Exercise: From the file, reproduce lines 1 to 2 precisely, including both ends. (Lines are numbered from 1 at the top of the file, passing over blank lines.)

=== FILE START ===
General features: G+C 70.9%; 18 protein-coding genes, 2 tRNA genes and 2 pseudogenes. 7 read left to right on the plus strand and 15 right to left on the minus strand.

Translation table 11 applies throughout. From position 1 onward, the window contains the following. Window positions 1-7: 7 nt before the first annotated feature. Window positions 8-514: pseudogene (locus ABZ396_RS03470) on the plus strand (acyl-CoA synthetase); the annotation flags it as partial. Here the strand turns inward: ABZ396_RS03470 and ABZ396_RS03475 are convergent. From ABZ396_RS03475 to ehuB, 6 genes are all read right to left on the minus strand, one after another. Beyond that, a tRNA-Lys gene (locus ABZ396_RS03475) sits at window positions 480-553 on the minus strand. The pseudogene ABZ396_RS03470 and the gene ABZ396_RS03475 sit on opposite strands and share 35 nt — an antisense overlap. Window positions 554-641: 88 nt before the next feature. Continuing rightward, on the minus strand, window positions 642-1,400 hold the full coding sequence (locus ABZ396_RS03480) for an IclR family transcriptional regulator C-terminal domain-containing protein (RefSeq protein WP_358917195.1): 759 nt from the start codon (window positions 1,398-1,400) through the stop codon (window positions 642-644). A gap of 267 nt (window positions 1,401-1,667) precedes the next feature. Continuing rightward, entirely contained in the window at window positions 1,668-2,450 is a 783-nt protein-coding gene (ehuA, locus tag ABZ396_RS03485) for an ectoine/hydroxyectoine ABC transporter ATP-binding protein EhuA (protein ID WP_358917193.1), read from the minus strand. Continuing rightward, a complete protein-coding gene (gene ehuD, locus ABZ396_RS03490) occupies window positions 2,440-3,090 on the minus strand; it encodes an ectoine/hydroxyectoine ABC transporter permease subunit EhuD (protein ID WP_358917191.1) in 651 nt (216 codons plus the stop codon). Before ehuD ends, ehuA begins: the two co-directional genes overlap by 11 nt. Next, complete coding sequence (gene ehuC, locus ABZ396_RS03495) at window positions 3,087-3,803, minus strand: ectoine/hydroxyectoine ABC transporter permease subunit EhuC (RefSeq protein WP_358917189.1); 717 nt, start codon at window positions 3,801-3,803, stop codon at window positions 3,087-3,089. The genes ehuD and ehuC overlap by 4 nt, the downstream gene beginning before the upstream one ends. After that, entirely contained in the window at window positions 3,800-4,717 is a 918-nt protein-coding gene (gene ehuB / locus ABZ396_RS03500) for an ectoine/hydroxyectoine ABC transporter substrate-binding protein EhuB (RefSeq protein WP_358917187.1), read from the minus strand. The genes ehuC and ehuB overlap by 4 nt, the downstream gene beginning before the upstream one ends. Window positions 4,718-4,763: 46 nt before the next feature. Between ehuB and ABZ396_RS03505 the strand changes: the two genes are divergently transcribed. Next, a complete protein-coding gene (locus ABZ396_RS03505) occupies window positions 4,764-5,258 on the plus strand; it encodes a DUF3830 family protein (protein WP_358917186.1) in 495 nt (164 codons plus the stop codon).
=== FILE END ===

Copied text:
General features: G+C 70.9%; 18 protein-coding genes, 2 tRNA genes and 2 pseudogenes. 7 read left to right on the plus strand and 15 right to left on the minus strand.

Translation table 11 applies throughout. From position 1 onward, the window contains the following. Window positions 1-7: 7 nt before the first annotated feature. Window positions 8-514: pseudogene (locus ABZ396_RS03470) on the plus strand (acyl-CoA synthetase); the annotation flags it as partial. Here the strand turns inward: ABZ396_RS03470 and ABZ396_RS03475 are convergent. From ABZ396_RS03475 to ehuB, 6 genes are all read right to left on the minus strand, one after another. Beyond that, a tRNA-Lys gene (locus ABZ396_RS03475) sits at window positions 480-553 on the minus strand. The pseudogene ABZ396_RS03470 and the gene ABZ396_RS03475 sit on opposite strands and share 35 nt — an antisense overlap. Window positions 554-641: 88 nt before the next feature. Continuing rightward, on the minus strand, window positions 642-1,400 hold the full coding sequence (locus ABZ396_RS03480) for an IclR family transcriptional regulator C-terminal domain-containing protein (RefSeq protein WP_358917195.1): 759 nt from the start codon (window positions 1,398-1,400) through the stop codon (window positions 642-644). A gap of 267 nt (window positions 1,401-1,667) precedes the next feature. Continuing rightward, entirely contained in the window at window positions 1,668-2,450 is a 783-nt protein-coding gene (ehuA, locus tag ABZ396_RS03485) for an ectoine/hydroxyectoine ABC transporter ATP-binding protein EhuA (protein ID WP_358917193.1), read from the minus strand. Continuing rightward, a complete protein-coding gene (gene ehuD, locus ABZ396_RS03490) occupies window positions 2,440-3,090 on the minus strand; it encodes an ectoine/hydroxyectoine ABC transporter permease subunit EhuD (protein ID WP_358917191.1) in 651 nt (216 codons plus the stop codon). Before ehuD ends, ehuA begins: the two co-directional genes overlap by 11 nt. Next, complete coding sequence (gene ehuC, locus ABZ396_RS03495) at window positions 3,087-3,803, minus strand: ectoine/hydroxyectoine ABC transporter permease subunit EhuC (RefSeq protein WP_358917189.1); 717 nt, start codon at window positions 3,801-3,803, stop codon at window positions 3,087-3,089. The genes ehuD and ehuC overlap by 4 nt, the downstream gene beginning before the upstream one ends. After that, entirely contained in the window at window positions 3,800-4,717 is a 918-nt protein-coding gene (gene ehuB / locus ABZ396_RS03500) for an ectoine/hydroxyectoine ABC transporter substrate-binding protein EhuB (RefSeq protein WP_358917187.1), read from the minus strand. The genes ehuC and ehuB overlap by 4 nt, the downstream gene beginning before the upstream one ends. Window positions 4,718-4,763: 46 nt before the next feature. Between ehuB and ABZ396_RS03505 the strand changes: the two genes are divergently transcribed. Next, a complete protein-coding gene (locus ABZ396_RS03505) occupies window positions 4,764-5,258 on the plus strand; it encodes a DUF3830 family protein (protein WP_358917186.1) in 495 nt (164 codons plus the stop codon).